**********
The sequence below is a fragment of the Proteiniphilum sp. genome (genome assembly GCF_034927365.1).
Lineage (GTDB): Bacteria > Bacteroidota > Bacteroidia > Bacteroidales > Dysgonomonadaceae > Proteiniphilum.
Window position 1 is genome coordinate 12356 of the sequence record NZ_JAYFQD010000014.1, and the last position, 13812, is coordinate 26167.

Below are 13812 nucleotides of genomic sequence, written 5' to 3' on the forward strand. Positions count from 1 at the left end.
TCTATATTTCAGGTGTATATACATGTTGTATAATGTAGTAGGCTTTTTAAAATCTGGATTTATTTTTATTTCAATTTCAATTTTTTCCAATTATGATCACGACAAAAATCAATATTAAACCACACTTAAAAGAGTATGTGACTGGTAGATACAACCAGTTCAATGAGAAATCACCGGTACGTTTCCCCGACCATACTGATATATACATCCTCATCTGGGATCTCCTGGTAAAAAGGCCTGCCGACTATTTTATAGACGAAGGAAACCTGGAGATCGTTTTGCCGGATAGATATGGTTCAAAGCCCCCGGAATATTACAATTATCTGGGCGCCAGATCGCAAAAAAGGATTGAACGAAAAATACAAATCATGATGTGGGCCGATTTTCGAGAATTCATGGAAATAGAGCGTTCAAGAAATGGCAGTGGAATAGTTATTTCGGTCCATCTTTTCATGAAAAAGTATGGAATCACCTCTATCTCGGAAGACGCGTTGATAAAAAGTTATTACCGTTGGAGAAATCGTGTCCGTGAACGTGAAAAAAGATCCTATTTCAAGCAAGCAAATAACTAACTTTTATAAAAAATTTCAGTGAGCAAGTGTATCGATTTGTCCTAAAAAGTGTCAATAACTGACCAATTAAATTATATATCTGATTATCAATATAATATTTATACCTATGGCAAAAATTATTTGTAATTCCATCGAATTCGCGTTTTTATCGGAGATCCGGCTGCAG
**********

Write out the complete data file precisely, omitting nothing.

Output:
The sequence below is a fragment of the Proteiniphilum sp. genome (genome assembly GCF_034927365.1).
Lineage (GTDB): Bacteria > Bacteroidota > Bacteroidia > Bacteroidales > Dysgonomonadaceae > Proteiniphilum.
Window position 1 is genome coordinate 12356 of the sequence record NZ_JAYFQD010000014.1, and the last position, 13812, is coordinate 26167.

Below are 13812 nucleotides of genomic sequence, written 5' to 3' on the forward strand. Positions count from 1 at the left end.
TCTATATTTCAGGTGTATATACATGTTGTATAATGTAGTAGGCTTTTTAAAATCTGGATTTATTTTTATTTCAATTTCAATTTTTTCCAATTATGATCACGACAAAAATCAATATTAAACCACACTTAAAAGAGTATGTGACTGGTAGATACAACCAGTTCAATGAGAAATCACCGGTACGTTTCCCCGACCATACTGATATATACATCCTCATCTGGGATCTCCTGGTAAAAAGGCCTGCCGACTATTTTATAGACGAAGGAAACCTGGAGATCGTTTTGCCGGATAGATATGGTTCAAAGCCCCCGGAATATTACAATTATCTGGGCGCCAGATCGCAAAAAAGGATTGAACGAAAAATACAAATCATGATGTGGGCCGATTTTCGAGAATTCATGGAAATAGAGCGTTCAAGAAATGGCAGTGGAATAGTTATTTCGGTCCATCTTTTCATGAAAAAGTATGGAATCACCTCTATCTCGGAAGACGCGTTGATAAAAAGTTATTACCGTTGGAGAAATCGTGTCCGTGAACGTGAAAAAAGATCCTATTTCAAGCAAGCAAATAACTAACTTTTATAAAAAATTTCAGTGAGCAAGTGTATCGATTTGTCCTAAAAAGTGTCAATAACTGACCAATTAAATTATATATCTGATTATCAATATAATATTTATACCTATGGCAAAAATTATTTGTAATTCCATCGAATTCGCGTTTTTATCGGAGATCCGGCTGCAG